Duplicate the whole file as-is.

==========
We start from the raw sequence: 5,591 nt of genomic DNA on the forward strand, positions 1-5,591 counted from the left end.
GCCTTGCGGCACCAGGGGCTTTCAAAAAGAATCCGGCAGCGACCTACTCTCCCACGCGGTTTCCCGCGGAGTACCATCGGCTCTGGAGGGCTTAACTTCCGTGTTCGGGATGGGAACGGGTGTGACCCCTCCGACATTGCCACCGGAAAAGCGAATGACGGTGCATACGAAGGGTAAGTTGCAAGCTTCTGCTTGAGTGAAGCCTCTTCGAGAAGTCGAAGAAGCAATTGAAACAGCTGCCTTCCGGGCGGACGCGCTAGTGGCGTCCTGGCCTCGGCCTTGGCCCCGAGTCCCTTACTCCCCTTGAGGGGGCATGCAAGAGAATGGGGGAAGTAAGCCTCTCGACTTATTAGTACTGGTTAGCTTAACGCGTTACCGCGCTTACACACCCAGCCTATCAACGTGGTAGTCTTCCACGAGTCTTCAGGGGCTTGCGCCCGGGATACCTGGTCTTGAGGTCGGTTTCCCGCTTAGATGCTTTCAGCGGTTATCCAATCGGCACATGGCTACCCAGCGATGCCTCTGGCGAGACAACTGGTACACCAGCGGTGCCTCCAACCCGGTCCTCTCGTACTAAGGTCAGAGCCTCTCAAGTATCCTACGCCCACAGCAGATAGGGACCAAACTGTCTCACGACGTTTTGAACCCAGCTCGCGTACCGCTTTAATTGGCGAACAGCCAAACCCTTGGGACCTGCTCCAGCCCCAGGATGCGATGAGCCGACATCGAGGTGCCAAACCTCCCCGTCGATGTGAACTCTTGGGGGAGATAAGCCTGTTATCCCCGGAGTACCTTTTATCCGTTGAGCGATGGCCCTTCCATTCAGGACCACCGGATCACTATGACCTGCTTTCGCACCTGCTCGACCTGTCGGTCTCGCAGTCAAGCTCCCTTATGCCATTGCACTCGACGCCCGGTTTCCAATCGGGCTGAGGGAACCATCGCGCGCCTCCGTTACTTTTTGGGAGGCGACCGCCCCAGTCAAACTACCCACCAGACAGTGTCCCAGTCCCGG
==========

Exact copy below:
We start from the raw sequence: 5,591 nt of genomic DNA on the forward strand, positions 1-5,591 counted from the left end.
GCCTTGCGGCACCAGGGGCTTTCAAAAAGAATCCGGCAGCGACCTACTCTCCCACGCGGTTTCCCGCGGAGTACCATCGGCTCTGGAGGGCTTAACTTCCGTGTTCGGGATGGGAACGGGTGTGACCCCTCCGACATTGCCACCGGAAAAGCGAATGACGGTGCATACGAAGGGTAAGTTGCAAGCTTCTGCTTGAGTGAAGCCTCTTCGAGAAGTCGAAGAAGCAATTGAAACAGCTGCCTTCCGGGCGGACGCGCTAGTGGCGTCCTGGCCTCGGCCTTGGCCCCGAGTCCCTTACTCCCCTTGAGGGGGCATGCAAGAGAATGGGGGAAGTAAGCCTCTCGACTTATTAGTACTGGTTAGCTTAACGCGTTACCGCGCTTACACACCCAGCCTATCAACGTGGTAGTCTTCCACGAGTCTTCAGGGGCTTGCGCCCGGGATACCTGGTCTTGAGGTCGGTTTCCCGCTTAGATGCTTTCAGCGGTTATCCAATCGGCACATGGCTACCCAGCGATGCCTCTGGCGAGACAACTGGTACACCAGCGGTGCCTCCAACCCGGTCCTCTCGTACTAAGGTCAGAGCCTCTCAAGTATCCTACGCCCACAGCAGATAGGGACCAAACTGTCTCACGACGTTTTGAACCCAGCTCGCGTACCGCTTTAATTGGCGAACAGCCAAACCCTTGGGACCTGCTCCAGCCCCAGGATGCGATGAGCCGACATCGAGGTGCCAAACCTCCCCGTCGATGTGAACTCTTGGGGGAGATAAGCCTGTTATCCCCGGAGTACCTTTTATCCGTTGAGCGATGGCCCTTCCATTCAGGACCACCGGATCACTATGACCTGCTTTCGCACCTGCTCGACCTGTCGGTCTCGCAGTCAAGCTCCCTTATGCCATTGCACTCGACGCCCGGTTTCCAATCGGGCTGAGGGAACCATCGCGCGCCTCCGTTACTTTTTGGGAGGCGACCGCCCCAGTCAAACTACCCACCAGACAGTGTCCCAGTCCCGG